The Utah National Guard has some new recruits at Camp Williams doing an important job, and they aren’t paying them a penny. Instead, the deal is all you can eat.
It seems kind of funny to rely so heavily on goats.
“A lot of people would snicker, and a whole bunch of elbows jabbing each other, Oh yeah, the goats at Camp Williams,'” said program manager Sean Hammond.
But now Camp William’s herd of goats just might get a medal of honor for wildfire prevention.
“It’s some of the best money spent in our fire budget,” said Camp Williams’ commander, Col. Robert Dunton.
Dunton says the goats are a fraction of their annual fire budget but get the most bang for the buck.
“Because of the training we do at Camp Williams, we can’t come in and treat it. We can’t do back burns. We can’t — environmentally, we don’t want to — come in and sterilize the soil, so we want to be good environmental stewards, and the goats provide both,” Dunton said.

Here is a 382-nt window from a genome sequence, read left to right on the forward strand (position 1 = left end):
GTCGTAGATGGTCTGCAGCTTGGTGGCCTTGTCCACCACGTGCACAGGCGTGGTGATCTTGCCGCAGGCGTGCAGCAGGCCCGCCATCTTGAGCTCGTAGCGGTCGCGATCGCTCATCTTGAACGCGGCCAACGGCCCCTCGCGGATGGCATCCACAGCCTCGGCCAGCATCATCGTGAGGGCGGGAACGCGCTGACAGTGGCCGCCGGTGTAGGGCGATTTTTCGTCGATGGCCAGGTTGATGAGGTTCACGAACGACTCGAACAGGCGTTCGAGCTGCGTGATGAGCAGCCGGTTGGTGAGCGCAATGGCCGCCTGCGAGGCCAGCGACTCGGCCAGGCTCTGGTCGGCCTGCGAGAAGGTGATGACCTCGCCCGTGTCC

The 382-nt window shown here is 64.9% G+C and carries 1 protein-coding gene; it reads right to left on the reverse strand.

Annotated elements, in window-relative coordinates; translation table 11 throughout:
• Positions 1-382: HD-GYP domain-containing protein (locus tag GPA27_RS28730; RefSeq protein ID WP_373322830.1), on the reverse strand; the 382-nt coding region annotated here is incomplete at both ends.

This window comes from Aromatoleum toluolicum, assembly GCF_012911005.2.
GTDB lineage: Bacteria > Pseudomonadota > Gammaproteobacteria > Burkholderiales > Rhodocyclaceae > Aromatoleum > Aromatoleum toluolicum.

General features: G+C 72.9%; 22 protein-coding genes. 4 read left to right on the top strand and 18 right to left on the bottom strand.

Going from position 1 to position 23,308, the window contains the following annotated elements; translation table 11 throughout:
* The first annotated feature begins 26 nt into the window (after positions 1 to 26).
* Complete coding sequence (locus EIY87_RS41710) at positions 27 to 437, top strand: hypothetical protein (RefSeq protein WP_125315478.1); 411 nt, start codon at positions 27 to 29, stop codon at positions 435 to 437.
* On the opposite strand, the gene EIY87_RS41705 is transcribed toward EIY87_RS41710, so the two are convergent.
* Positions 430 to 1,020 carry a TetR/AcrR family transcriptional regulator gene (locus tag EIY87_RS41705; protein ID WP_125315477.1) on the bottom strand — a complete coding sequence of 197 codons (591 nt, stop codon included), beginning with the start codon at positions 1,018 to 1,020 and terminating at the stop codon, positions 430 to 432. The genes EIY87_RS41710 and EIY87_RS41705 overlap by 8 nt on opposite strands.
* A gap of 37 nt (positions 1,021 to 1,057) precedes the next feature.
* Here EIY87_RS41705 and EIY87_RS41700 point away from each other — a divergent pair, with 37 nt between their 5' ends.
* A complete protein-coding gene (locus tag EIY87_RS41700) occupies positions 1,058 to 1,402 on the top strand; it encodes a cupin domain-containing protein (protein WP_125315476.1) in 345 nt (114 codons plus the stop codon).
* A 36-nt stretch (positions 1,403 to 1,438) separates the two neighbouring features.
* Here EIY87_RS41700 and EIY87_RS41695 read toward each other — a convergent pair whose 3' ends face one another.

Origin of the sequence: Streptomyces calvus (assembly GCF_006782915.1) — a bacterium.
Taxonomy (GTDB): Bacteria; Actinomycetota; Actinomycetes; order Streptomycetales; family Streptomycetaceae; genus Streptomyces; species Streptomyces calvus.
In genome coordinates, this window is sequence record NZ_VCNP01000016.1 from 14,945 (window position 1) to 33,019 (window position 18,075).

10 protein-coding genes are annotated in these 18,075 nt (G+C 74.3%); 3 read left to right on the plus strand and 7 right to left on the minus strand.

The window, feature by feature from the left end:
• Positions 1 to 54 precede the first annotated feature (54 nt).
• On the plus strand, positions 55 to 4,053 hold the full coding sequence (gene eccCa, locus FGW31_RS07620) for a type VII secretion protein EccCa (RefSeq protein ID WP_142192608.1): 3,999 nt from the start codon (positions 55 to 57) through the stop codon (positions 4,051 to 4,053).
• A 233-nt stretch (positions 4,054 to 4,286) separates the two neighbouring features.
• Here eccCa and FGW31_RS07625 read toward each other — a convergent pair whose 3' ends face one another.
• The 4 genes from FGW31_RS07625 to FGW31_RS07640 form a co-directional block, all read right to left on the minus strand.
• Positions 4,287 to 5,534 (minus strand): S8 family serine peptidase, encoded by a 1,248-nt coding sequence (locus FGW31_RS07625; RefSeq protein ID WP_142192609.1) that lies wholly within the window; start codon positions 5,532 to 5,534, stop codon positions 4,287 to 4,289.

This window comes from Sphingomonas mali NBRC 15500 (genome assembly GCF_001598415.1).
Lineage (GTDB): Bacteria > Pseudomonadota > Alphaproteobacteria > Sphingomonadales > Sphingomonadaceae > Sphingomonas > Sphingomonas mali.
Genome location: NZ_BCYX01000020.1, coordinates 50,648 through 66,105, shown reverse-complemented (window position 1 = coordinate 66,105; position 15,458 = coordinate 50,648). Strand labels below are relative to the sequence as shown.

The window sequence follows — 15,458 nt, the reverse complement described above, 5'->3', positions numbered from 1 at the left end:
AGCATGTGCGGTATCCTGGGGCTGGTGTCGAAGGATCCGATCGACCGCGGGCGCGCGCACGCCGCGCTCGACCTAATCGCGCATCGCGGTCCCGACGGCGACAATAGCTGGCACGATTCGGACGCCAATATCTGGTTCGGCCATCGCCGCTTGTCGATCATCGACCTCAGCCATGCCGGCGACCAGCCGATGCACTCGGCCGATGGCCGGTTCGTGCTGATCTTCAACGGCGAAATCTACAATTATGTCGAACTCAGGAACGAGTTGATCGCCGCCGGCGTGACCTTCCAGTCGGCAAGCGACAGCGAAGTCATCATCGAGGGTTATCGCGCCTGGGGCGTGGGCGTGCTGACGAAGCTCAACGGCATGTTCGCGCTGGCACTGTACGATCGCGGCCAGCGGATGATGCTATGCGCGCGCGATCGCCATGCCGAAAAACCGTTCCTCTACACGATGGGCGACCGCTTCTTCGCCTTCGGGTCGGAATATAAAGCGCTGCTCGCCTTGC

In fact, just a few years ago there was a big wildfire at Camp Williams, and the fire got really close to homes just outside their property. The fire stopped where the goats mad a line.
“We had professional firefighters up there saying without the break in place, we would have lost that fire over our boundary,” Dunton said.
The Herriman homes are within 600 yards of that boundary. Firefighters made two fire breaks, but the fire jumped over them until it got to the goat line.
“This, right here, has stopped the fire better than anything else we’ve had,” Hammond said.
Camp Williams has used goats for the past 10 years, but never so many at once. This year, 1,200 goats and sheep are eating almost everything, taking away the type of brush and vegetation fires thrive on.
The goats will be in place for about another month before they’re taken away. Already, Camp Williams has a spot in mind for them next year.